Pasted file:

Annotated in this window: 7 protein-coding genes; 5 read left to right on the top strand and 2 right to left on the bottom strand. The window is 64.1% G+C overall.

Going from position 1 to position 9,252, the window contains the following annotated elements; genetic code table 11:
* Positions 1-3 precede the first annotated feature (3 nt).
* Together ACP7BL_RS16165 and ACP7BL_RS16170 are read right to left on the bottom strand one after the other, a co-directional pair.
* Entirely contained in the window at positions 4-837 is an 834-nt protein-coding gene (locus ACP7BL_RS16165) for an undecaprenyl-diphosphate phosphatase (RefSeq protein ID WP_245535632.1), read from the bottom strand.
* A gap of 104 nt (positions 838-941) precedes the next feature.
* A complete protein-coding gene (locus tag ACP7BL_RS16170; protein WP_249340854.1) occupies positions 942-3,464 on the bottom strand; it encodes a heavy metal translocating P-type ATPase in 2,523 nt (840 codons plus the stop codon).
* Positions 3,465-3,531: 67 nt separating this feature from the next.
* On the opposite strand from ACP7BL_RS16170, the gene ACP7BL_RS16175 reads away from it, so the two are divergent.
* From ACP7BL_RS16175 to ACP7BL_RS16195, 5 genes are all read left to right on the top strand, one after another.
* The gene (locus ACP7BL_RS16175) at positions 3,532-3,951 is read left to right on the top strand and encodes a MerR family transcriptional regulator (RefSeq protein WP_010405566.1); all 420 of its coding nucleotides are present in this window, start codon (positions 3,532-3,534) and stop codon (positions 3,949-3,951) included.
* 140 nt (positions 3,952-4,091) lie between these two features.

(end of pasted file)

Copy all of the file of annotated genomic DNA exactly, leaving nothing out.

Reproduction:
Annotated in this window: 7 protein-coding genes; 5 read left to right on the top strand and 2 right to left on the bottom strand. The window is 64.1% G+C overall.

Going from position 1 to position 9,252, the window contains the following annotated elements; genetic code table 11:
* Positions 1-3 precede the first annotated feature (3 nt).
* Together ACP7BL_RS16165 and ACP7BL_RS16170 are read right to left on the bottom strand one after the other, a co-directional pair.
* Entirely contained in the window at positions 4-837 is an 834-nt protein-coding gene (locus ACP7BL_RS16165) for an undecaprenyl-diphosphate phosphatase (RefSeq protein ID WP_245535632.1), read from the bottom strand.
* A gap of 104 nt (positions 838-941) precedes the next feature.
* A complete protein-coding gene (locus tag ACP7BL_RS16170; protein WP_249340854.1) occupies positions 942-3,464 on the bottom strand; it encodes a heavy metal translocating P-type ATPase in 2,523 nt (840 codons plus the stop codon).
* Positions 3,465-3,531: 67 nt separating this feature from the next.
* On the opposite strand from ACP7BL_RS16170, the gene ACP7BL_RS16175 reads away from it, so the two are divergent.
* From ACP7BL_RS16175 to ACP7BL_RS16195, 5 genes are all read left to right on the top strand, one after another.
* The gene (locus ACP7BL_RS16175) at positions 3,532-3,951 is read left to right on the top strand and encodes a MerR family transcriptional regulator (RefSeq protein WP_010405566.1); all 420 of its coding nucleotides are present in this window, start codon (positions 3,532-3,534) and stop codon (positions 3,949-3,951) included.
* 140 nt (positions 3,952-4,091) lie between these two features.